Timing of percutaneous endoscopic gastrostomy (PEG) tube placement as supportive care in HNSCC patients (Pts) receiving concurrent chemoradiotherapy (CRT).
Lupak O, Bazydlo M, Siddiqui F, Chang S, Coniglio B, and Wang D. Timing of percutaneous endoscopic gastrostomy (PEG) tube placement as supportive care in HNSCC patients (Pts) receiving concurrent chemoradiotherapy (CRT). J Clin Oncol 2017; 35(15)
Journal of clinical oncology : official journal of the American Society of Clinical Oncology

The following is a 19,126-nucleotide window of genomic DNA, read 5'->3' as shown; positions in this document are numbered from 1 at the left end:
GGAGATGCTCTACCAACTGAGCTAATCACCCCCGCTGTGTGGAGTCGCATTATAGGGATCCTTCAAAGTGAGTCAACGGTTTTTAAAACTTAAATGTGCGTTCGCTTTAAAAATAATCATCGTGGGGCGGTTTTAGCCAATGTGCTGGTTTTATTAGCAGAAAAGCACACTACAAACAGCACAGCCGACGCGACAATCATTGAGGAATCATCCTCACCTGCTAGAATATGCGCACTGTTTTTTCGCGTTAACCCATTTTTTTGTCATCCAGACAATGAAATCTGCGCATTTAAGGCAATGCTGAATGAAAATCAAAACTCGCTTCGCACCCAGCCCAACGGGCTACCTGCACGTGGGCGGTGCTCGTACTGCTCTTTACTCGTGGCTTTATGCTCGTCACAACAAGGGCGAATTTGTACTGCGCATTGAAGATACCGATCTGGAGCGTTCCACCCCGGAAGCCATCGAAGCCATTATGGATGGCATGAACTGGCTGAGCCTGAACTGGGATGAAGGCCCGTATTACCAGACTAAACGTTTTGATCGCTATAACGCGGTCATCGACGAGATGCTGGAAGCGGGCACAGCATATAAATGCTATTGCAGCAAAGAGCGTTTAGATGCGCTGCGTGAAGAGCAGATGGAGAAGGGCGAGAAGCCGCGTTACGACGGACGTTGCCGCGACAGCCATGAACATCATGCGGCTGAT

Background: Concurrent CRT with curative intent is the standard of care treatment for Pts with locally advanced or local recurrent head and neck squamous cell carcinoma (HNSCC). The CRT is associated with significant toxicities including nausea/vomiting, dysphagia and/or odynophagia, which prevent Pts from tolerating oral hydration and nutrition intakes. Treatment frequently leads to weight loss, renal injury and unexpected emergent care or hospitalizations along with therapy interruptions. This study is to determine the timing of PEG tube placement and its impact on the safety and tolerability from HNSCC patients receiving CRT. Methods: We retrospectively reviewed 413 electronic medical records (EMR), of which 335 of HNSCC Pts who had complete EMR during CRT period were included in this study. 127 of these 335 Pts (38%) required no PEG tube placement, 208 (62%) required PEG placement. The timing of PEG placement has been observed as two groups: 1) 109 Pts had PEG tube placement before initiation of CRT (Prophylactic Group PG ); 2) 89 Pts had PEG tube during CRT period in reaction to a serious toxicity event (Reactive Group-RG ). Logistic regressions were used to estimate the effect of PEG timing on Emergency Department (ED) visits, hospitalization, and experiencing treatment interruptions. Results: Our study showed that patients in PG demonstrated 43% less likely on their visiting ED or 42% less likely for hospitalization than Pts of RG with an odds ratio (OR) at 0.396 (95% CI: 0.165∼0.952, p = 0.038) for PG over RG from toxicity-related therapy interruptions. Pts in PG also showed an OR at 0.40 from improving hypoalbuminemia over RG Pts (95% CI: 0.16∼0.64, p = 0.001) which associated with 23% of chance of maintaining pre-CRT body mass index (BMI) for Pts in PG over those in RG Conclusions: We observed the prophylactic PEG tube placement prevented unexpected ER visits and hospitalizations through reducing the risk of malnutrition and dehydration, which improved Pts in PG through the CRT with less therapy interruptions and preserved BMI, especially for those Pts of older age, pre-therapy dysphagia, hypoalbuminemia and receiving cisplatin in CRT.